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  • Using the MCP320X 12-Bit Serial A/D Converter with Microchip PICmicro (R) Devices
    The MCP320X devices comprise a family of 12-bit successive approximation Analog to Digital (A/D) Converters. These devices provide from one to eight analog inputs with both single ended and differential inputs. Data is transferred to and from the MCP320X through a simple SPI (R) -compatible 3-wire
  • When to Use a Clock vs. an Oscillator (.pdf)
    and jitter requirements of the end application. In high performance applications, low jitter and low phase noise are critical given that they have a direct impact on the bit-error rate in high speed serial data transmission applications and the signal-to-noise ratio of analog to digital data converters
  • Tutorial: When to use a Clock vs. an Oscillator
    Picking the right device for a particular application is dependent on a number of factors, in high performance applications, low jitter and low phase noise are critical given that they have a direct impact on the bit-error rate in high speed serial data transmission applications and the signal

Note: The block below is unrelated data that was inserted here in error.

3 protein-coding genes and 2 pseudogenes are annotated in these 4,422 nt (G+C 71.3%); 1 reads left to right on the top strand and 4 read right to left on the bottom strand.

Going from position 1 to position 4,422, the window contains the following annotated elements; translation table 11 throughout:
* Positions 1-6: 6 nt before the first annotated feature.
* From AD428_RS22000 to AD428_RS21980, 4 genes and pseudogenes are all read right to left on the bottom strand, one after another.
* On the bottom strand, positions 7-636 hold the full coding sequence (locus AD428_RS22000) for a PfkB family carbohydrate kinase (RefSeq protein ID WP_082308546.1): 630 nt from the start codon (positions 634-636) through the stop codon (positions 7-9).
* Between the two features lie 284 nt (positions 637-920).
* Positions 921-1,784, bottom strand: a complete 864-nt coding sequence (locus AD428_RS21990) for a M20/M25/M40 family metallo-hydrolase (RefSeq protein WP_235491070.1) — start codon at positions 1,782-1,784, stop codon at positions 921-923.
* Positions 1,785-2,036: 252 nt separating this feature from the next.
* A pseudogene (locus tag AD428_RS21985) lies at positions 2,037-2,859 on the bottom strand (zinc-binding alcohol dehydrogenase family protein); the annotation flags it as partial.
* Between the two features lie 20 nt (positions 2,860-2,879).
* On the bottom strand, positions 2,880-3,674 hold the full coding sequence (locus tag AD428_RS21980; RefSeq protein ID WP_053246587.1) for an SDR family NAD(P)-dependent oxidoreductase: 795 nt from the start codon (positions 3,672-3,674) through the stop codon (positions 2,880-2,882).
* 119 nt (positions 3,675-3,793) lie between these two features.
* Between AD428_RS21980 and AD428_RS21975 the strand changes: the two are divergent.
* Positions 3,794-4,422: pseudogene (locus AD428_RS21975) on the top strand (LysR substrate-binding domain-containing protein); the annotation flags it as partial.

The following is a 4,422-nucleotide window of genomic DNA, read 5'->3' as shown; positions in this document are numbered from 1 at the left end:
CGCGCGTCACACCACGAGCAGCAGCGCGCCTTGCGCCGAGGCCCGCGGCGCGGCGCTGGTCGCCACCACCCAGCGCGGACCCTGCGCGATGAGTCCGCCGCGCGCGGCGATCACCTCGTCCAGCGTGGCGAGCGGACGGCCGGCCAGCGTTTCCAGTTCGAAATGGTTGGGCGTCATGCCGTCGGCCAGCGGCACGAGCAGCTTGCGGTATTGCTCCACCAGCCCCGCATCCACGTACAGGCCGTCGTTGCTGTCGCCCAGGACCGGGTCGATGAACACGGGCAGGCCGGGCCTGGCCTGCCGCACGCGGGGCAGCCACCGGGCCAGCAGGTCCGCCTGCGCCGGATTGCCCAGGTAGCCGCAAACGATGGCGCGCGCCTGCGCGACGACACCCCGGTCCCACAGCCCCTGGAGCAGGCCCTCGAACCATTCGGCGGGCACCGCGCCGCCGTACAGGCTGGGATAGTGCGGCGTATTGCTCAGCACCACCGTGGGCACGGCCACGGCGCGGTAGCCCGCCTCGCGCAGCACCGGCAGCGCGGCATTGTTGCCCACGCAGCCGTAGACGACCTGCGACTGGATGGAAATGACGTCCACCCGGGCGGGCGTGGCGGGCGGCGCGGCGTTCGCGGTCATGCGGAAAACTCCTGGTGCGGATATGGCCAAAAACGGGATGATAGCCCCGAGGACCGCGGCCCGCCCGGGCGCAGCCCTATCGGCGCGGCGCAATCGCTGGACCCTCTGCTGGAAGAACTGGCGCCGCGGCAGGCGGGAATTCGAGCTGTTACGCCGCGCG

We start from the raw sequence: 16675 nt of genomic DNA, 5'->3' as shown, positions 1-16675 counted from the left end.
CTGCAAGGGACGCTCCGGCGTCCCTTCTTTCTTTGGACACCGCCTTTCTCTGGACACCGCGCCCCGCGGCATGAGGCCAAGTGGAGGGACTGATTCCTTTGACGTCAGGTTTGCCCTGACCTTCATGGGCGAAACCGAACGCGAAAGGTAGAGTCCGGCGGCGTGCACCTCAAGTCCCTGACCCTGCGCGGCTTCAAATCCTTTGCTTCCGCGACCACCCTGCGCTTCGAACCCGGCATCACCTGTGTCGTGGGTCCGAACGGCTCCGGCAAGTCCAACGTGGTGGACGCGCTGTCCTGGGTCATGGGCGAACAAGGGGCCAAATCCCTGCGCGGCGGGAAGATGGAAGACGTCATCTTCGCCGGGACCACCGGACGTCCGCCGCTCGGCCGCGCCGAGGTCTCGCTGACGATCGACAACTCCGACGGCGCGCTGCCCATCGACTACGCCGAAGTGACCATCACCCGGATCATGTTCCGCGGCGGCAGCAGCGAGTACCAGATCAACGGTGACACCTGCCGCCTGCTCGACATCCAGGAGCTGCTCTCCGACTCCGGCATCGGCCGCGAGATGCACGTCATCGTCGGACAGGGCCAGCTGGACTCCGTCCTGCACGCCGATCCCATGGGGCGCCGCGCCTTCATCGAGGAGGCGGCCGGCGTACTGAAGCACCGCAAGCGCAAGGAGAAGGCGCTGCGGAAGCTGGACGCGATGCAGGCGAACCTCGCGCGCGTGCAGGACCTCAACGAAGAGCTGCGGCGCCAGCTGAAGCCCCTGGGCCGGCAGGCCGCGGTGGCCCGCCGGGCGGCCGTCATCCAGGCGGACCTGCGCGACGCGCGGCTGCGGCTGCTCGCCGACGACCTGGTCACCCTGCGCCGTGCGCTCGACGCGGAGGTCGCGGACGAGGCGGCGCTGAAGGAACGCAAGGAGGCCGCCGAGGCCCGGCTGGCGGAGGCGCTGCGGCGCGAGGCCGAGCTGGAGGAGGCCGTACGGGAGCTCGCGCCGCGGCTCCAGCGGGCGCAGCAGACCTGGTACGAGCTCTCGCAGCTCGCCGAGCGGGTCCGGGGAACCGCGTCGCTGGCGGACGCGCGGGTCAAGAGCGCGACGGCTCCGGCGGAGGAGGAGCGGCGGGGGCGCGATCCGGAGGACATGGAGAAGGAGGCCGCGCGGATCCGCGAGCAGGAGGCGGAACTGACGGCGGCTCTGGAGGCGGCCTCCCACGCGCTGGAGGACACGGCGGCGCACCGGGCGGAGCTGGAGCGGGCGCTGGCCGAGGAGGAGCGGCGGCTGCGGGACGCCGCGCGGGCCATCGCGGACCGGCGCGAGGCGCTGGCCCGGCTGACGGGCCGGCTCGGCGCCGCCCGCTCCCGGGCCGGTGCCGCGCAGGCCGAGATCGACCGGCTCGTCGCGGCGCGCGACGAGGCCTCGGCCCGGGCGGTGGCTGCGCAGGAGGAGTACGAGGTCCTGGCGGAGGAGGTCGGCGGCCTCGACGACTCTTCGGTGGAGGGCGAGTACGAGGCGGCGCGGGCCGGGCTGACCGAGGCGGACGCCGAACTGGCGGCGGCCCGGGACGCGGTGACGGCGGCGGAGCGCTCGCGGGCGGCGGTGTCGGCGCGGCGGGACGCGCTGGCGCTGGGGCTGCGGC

• USB Connectivity in a Complex World
    Although universal serial bus (USB) connectivity has become a key requirement for most embedded applications, in most cases, it is just one of many design requirements for a typical application. For example, a blood pressure monitor that requires USB connectivity to enable the end user to download
  • TSL3301 with Microcontroller
    The TAOS TSL3301 linear optical sensor array with analog-to-digital converter simplifies acquisition of 102-pixel, single-dimension images using simple 8-bit microcontrollers. All communication with the device occurs using three digital (TTL-compatible) lines: SDIN, the serial data input

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